thumbnail group

Connect With Us:

ME Channels / Event Coverage

EDM Technology Trumps Offshoring


By Jim Lorincz
Senior Editor


Technical advances continue to recommend EDM for applications where the closest tolerances and finest surface finishes are required. Traditional industry applications include aerospace, medical device manufacturing, and large molds and small precision diemaking.

EDM, like other advanced manufacturing technologies, is getting a much-needed boost from the improved appetite for manufacturing in North America, according to Glynn Fletcher, president, GF AgieCharmilles (Lincolnshire, IL). "Reshoring, or right shoring to the US, the trend means that a lot of organizations want to be close to the largest market in the world. That strategic shift in how manufacturers are making their choices gives machine tool builders the opportunity to help manufacturers differentiate themselves from the competition by acquiring productivity-improving technology." Photo Courtesy GF AgieCharmilles

At IMTS 2012, GF AgieCharmilles will have two booths, one in the South Hall where it will exhibit machine tools and services and one in the East Hall where it will promote its Uptime Plus aftermarket products and services. "We have some 8000 machines in operation in North America, and we’ve developed programs to help our customers make better use of the machines they have," says Fletcher. "We have developed high levels of EDM and machining center technology so that when our customers decide to replace equipment, we have what they need available."


Industry Focus Showcases EDM Technology


GF AgieCharmilles’ South Hall booth will be divided into quadrants: Aerospace and Aeronautics; Medtech (medical industry applications); Mold and Die; and Aftermarket. "Mold and die makers who are cutting a lot of carbide stamping dies, for example, should consider a high-end oil dielectric wire EDM machine. The technology prevents leaching of carbide for better surface integrity and a lot less cobalt depletion," Fletcher advises. Other technology advances to be shown include automatic wire changing, on-machine optical inspection for adjustments in the work zone, and laser ablation for creating textures on molds. "We’ll also repeat the e-manufacturing cell done in cooperation with EOS and its additive manufacturing technology, and a Mikron high-speed machining center and an EDM for finishing."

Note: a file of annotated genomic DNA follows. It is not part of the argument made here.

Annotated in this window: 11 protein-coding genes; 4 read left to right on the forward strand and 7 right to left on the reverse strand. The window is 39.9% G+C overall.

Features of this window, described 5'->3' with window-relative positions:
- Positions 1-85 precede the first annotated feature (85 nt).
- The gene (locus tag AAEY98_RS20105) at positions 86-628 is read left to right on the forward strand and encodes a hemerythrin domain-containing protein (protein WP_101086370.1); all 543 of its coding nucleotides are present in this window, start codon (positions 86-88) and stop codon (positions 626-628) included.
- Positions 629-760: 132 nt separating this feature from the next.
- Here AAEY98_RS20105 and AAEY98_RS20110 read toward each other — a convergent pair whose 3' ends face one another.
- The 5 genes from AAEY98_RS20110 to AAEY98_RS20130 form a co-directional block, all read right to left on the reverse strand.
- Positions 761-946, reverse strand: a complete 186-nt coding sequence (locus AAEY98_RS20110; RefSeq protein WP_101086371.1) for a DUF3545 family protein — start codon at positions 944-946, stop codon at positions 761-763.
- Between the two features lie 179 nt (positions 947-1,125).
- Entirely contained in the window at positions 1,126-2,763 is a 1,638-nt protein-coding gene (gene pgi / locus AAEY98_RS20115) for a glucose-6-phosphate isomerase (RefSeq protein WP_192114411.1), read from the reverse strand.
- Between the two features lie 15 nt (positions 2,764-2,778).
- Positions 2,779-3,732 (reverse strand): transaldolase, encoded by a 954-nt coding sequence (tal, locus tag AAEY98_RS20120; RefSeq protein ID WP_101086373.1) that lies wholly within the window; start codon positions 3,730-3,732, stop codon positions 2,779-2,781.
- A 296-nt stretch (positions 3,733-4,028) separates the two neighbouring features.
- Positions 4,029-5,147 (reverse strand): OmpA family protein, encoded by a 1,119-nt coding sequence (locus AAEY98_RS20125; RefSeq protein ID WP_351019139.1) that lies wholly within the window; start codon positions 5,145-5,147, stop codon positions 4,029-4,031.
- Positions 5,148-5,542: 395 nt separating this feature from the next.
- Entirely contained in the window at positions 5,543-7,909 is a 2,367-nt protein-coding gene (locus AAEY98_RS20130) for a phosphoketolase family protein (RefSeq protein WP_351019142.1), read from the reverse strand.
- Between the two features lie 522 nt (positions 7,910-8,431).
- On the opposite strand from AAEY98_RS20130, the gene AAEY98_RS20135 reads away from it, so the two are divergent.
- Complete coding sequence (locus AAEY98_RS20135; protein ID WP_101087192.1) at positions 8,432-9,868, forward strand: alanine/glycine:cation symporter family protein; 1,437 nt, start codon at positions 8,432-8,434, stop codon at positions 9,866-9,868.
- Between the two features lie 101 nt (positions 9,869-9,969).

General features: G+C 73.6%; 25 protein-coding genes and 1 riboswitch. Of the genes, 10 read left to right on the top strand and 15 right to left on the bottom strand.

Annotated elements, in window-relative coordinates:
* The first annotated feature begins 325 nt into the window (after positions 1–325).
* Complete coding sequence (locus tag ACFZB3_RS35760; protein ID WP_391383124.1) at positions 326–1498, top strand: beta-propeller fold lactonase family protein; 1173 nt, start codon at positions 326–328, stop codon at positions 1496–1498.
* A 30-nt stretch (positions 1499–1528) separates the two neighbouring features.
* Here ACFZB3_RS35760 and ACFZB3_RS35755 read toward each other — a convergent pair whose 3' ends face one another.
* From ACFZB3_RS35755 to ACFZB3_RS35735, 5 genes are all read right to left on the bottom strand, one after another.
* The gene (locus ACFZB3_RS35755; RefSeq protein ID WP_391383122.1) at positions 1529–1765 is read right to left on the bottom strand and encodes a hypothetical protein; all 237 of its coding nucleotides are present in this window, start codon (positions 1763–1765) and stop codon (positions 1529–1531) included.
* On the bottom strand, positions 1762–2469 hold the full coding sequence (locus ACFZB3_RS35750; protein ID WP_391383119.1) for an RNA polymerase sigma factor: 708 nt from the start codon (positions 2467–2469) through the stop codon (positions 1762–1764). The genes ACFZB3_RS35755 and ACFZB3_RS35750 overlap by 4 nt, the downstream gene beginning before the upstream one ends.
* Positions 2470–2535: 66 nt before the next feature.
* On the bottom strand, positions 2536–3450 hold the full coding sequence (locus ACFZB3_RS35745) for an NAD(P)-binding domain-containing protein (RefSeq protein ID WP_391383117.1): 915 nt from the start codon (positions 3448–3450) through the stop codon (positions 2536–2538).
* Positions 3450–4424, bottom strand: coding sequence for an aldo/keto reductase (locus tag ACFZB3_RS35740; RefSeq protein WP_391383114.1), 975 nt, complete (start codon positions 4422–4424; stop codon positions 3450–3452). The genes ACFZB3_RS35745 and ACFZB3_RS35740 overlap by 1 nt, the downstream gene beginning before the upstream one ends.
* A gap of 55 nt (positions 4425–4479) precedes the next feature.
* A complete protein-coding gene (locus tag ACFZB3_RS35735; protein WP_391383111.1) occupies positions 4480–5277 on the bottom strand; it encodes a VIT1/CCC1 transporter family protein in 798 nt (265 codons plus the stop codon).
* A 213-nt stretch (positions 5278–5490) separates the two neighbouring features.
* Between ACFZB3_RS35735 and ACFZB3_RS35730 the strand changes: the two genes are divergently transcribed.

Mitsubishi EDM’s newest MV wire machine features design and engineering improvements, including noncontact cylindrical drive technology, an improved power supply, auto threading, and new methods of reducing operating costs, says Greg Langenhorst, technical marketing manager, MC Machinery Systems Inc. (Wood Dale, IL). "Our wire EDM is introducing Cylindrical Drive Technology, which is using linear shaft motors that feature a noncontact round magnetic shaft that creates a full 360° of magnetic flux in place of a ballscrew drive system. The design eliminates the typical wear and backlash issues of a ballscrew and the normal cogging and cooling issues of a flat-plate type linear drive system, resulting in improved energy efficiency, accuracy, and speed. It’s a very smooth and cool operating system as we have removed all the nonfunctional iron out of the system." The cylindrical drive technology is part of the ODS Optical Drive System that uses an all fiber optics servo control system that is said to be four times faster than a hard-wired system, allowing it to respond faster to the demands of the machine as far as maintaining a continuous spark gap and achieving a smooth finish.